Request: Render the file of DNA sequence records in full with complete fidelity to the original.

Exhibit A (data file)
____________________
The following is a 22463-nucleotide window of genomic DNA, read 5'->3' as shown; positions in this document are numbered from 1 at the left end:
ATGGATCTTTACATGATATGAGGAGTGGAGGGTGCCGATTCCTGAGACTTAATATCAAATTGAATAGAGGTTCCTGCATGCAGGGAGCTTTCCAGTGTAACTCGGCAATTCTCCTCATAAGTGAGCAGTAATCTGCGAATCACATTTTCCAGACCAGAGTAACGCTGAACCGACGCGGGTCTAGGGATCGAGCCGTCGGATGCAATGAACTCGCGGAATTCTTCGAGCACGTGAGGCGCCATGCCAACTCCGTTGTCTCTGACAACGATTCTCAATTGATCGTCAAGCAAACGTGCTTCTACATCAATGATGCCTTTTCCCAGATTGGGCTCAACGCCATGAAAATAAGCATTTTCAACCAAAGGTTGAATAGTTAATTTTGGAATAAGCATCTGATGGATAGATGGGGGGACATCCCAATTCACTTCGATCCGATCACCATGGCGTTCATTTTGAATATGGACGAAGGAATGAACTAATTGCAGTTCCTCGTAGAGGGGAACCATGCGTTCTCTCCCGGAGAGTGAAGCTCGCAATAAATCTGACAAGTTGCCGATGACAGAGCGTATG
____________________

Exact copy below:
The following is a 22463-nucleotide window of genomic DNA, read 5'->3' as shown; positions in this document are numbered from 1 at the left end:
ATGGATCTTTACATGATATGAGGAGTGGAGGGTGCCGATTCCTGAGACTTAATATCAAATTGAATAGAGGTTCCTGCATGCAGGGAGCTTTCCAGTGTAACTCGGCAATTCTCCTCATAAGTGAGCAGTAATCTGCGAATCACATTTTCCAGACCAGAGTAACGCTGAACCGACGCGGGTCTAGGGATCGAGCCGTCGGATGCAATGAACTCGCGGAATTCTTCGAGCACGTGAGGCGCCATGCCAACTCCGTTGTCTCTGACAACGATTCTCAATTGATCGTCAAGCAAACGTGCTTCTACATCAATGATGCCTTTTCCCAGATTGGGCTCAACGCCATGAAAATAAGCATTTTCAACCAAAGGTTGAATAGTTAATTTTGGAATAAGCATCTGATGGATAGATGGGGGGACATCCCAATTCACTTCGATCCGATCACCATGGCGTTCATTTTGAATATGGACGAAGGAATGAACTAATTGCAGTTCCTCGTAGAGGGGAACCATGCGTTCTCTCCCGGAGAGTGAAGCTCGCAATAAATCTGACAAGTTGCCGATGACAGAGCGTATG